• Court Observations: The Supreme Court upheld the petitioner’s right to make an informed decision to protect her life under Article 21. The pregnancy could be terminated in the interest of justice.

Roshni v. State of M.P (2019)

  • Background: The petitioner sought pregnancy termination because of foetal abnormalities. The doctor had refused to terminate it as the pregnancy was over 20 weeks.
  • Court Proceedings: The High Court ordered a medical board evaluation and formed a committee to assess the pregnancy’s risk to the mother’s life. The decision depended on the committee’s findings.

X v. Principal Secretary, Health and Family Welfare, Govt of NCT Delhi

In a significant ruling in the case of X v. Principal Secretary, Health and Family Welfare Department, Govt of NCT of Delhi, the Supreme Court they have declared discrimination between married and unmarried women seeking abortions as unconstitutional. The judgment, delivered by Justice D.Y. Chandrachud, emphasized that all women have the right to safe and legal abortions.

Background: In this case, a 25-year-old unmarried woman approached the Delhi High Court seeking termination of her 23-week pregnancy resulting from a consensual relationship. However, the High Court denied her relief, citing that the Medical Termination of Pregnancy Rules (MTPR), 2003, did not apply to unmarried women in consensual relationships.

Key Issues and Ruling:

The core issue was whether excluding unmarried women under Rule 3B of MTPR was legitimate. The Supreme Court issued an interim order allowing the woman to terminate her pregnancy, subject to the judgment of an AIIMS Delhi-established medical board.

The Supreme Court bench found the Delhi High Court’s interpretation too narrow. It acknowledged the 2021 amendment that changed “husband” to “partner,” emphasizing the need for a purposeful understanding of the law in light of changing social norms. The MTP Act, initially focused on married women when adopted in 1971, needed to adapt to accommodate non-traditional family situations reflecting changing societal values.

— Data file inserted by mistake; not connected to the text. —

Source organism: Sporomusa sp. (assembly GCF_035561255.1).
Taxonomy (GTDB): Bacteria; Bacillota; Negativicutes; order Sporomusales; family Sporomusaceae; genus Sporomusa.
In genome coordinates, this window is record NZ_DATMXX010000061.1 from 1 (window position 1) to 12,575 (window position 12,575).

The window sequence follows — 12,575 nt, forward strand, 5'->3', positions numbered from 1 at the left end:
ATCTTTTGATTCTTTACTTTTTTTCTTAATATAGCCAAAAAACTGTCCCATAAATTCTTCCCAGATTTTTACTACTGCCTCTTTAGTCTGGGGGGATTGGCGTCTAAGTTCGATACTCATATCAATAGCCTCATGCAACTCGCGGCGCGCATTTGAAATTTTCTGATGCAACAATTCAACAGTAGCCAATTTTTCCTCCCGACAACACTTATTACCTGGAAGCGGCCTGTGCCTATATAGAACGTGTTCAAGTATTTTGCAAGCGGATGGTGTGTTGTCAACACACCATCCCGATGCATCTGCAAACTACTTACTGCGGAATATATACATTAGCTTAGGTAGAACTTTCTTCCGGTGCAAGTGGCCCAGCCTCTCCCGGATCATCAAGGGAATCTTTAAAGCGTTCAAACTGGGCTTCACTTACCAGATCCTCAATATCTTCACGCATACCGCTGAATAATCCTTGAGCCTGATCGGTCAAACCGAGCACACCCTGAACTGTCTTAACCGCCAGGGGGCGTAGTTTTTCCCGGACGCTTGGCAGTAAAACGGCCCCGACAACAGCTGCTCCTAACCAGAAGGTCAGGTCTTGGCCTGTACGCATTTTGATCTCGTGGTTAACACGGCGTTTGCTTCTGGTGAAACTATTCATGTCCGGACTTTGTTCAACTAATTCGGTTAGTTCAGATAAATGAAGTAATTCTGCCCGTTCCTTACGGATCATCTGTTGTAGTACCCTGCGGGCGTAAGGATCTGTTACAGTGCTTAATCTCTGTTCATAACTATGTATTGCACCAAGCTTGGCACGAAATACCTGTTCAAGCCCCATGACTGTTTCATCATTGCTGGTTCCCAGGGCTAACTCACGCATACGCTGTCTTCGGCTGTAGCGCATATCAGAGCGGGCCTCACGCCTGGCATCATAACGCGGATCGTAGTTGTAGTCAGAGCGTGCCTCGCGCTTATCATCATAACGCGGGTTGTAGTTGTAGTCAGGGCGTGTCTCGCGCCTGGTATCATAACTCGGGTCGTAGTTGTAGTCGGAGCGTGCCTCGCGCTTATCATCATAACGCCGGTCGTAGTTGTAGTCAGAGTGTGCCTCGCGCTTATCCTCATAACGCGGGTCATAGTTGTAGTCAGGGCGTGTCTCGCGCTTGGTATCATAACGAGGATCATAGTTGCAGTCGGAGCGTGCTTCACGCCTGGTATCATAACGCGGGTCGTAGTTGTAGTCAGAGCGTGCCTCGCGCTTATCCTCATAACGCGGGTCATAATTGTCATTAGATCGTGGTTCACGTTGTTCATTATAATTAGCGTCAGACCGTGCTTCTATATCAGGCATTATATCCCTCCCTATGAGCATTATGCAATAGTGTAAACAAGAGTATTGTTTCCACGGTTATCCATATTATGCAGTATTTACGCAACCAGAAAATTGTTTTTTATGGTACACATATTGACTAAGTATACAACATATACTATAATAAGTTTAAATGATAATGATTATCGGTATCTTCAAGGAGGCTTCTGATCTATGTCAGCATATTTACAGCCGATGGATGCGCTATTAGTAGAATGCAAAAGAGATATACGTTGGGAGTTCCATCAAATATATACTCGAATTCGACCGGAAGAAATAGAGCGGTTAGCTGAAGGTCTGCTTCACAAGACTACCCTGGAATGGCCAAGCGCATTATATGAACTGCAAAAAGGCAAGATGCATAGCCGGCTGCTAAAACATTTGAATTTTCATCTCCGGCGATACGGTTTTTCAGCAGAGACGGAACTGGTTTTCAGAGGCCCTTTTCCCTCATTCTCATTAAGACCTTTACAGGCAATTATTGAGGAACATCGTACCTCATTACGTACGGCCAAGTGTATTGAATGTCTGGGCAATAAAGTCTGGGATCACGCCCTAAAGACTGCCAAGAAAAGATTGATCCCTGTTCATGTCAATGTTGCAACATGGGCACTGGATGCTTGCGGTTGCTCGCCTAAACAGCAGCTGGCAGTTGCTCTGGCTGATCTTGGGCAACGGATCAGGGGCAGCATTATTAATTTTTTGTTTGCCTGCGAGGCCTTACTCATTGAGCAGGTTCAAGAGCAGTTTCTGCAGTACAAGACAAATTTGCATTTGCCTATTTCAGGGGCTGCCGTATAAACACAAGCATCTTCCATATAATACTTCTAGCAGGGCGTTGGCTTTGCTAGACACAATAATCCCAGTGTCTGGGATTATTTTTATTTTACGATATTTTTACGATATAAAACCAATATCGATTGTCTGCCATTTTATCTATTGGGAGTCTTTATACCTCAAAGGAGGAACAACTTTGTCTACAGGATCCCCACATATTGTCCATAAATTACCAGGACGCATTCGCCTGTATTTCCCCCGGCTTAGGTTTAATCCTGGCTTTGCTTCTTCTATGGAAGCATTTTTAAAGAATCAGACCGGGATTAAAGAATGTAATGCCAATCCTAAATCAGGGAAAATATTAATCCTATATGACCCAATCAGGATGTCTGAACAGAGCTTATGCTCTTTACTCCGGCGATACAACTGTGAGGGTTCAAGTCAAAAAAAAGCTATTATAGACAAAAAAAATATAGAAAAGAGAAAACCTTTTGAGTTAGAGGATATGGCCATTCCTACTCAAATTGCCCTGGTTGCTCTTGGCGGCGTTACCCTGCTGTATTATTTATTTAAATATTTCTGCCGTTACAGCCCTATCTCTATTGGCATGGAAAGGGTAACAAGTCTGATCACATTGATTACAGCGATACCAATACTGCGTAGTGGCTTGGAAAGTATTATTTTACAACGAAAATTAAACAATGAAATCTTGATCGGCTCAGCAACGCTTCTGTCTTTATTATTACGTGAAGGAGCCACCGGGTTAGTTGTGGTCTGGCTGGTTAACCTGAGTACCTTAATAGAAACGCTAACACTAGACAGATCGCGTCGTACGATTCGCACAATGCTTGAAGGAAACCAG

With this ruling, the Supreme Court declared the exclusion of unmarried women who become pregnant through live-in relationships under Rule 3B of MTPR as unconstitutional. It asserted that extending the benefits of MTPR to married women alone would perpetuate the social stereotype that only married women engage in sexual activity. The court affirmed that unmarried women have equal rights to married women concerning reproductive autonomy.

Decision on 9. oct. 2023

The Supreme Court of India, in a landmark decision on October 9, 2023, permitted the medical termination of a 26-week pregnancy for a married woman. The court acknowledged the petitioner’s plea, citing mental and financial reasons, highlighting a woman’s right to make choices regarding her body, given her physical, psychological, mental, financial, and socioeconomic circumstances.

Justices Hima Kohli and BV Nagarathna recognized the petitioner’s autonomy and her inability to bear the responsibility of a third child due to post-partum depression and psychiatric treatment. The petitioner’s reliance on a contraceptive method that failed was noted, and the court referenced the Medical Termination of Pregnancy (MTP) Act, allowing termination if continuing the pregnancy would harm the woman’s mental health. The court granted the writ petition, directing the petitioner to AIIMS, New Delhi, for the procedure on October 10, 2023, emphasizing the importance of considering a woman’s well-being in late-term abortion requests.


the 1971 Medical Termination of Pregnancy Act aimed to legalize abortion in India, primarily for women’s protection and to decriminalize miscarriages. It outlined conditions for pregnancy termination based on a woman’s health or fetal defects. Proposals in 1964 to legalize abortion for eugenic reasons were considered but not adopted. The 2021 Medical Termination of Pregnancy (Amendment) Act expanded abortion access but retained specific circumstances for termination determined by medical professionals, not granting an inherent right to women. Inspired by the UK’s Abortion Act of 1967, it faced challenges and lagged behind medical advancements. Abortion is increasingly recognized as a human right, reflecting evolving societal views and the importance of reproductive rights for women’s overall well-being. Recent legal cases, like X v. Principal Secretary, underscore that all women, regardless of marital status, have the right to safe and legal abortions, reinforcing women’s reproductive autonomy and equal rights under Article 21 of the Indian Constitution.

We are a law firm in the name and style of Law Offices of Kr. Vivek Tanwar Advocate and Associates at Gurugram and Rewari. We are providing litigation support services for matters related to Abortion rights.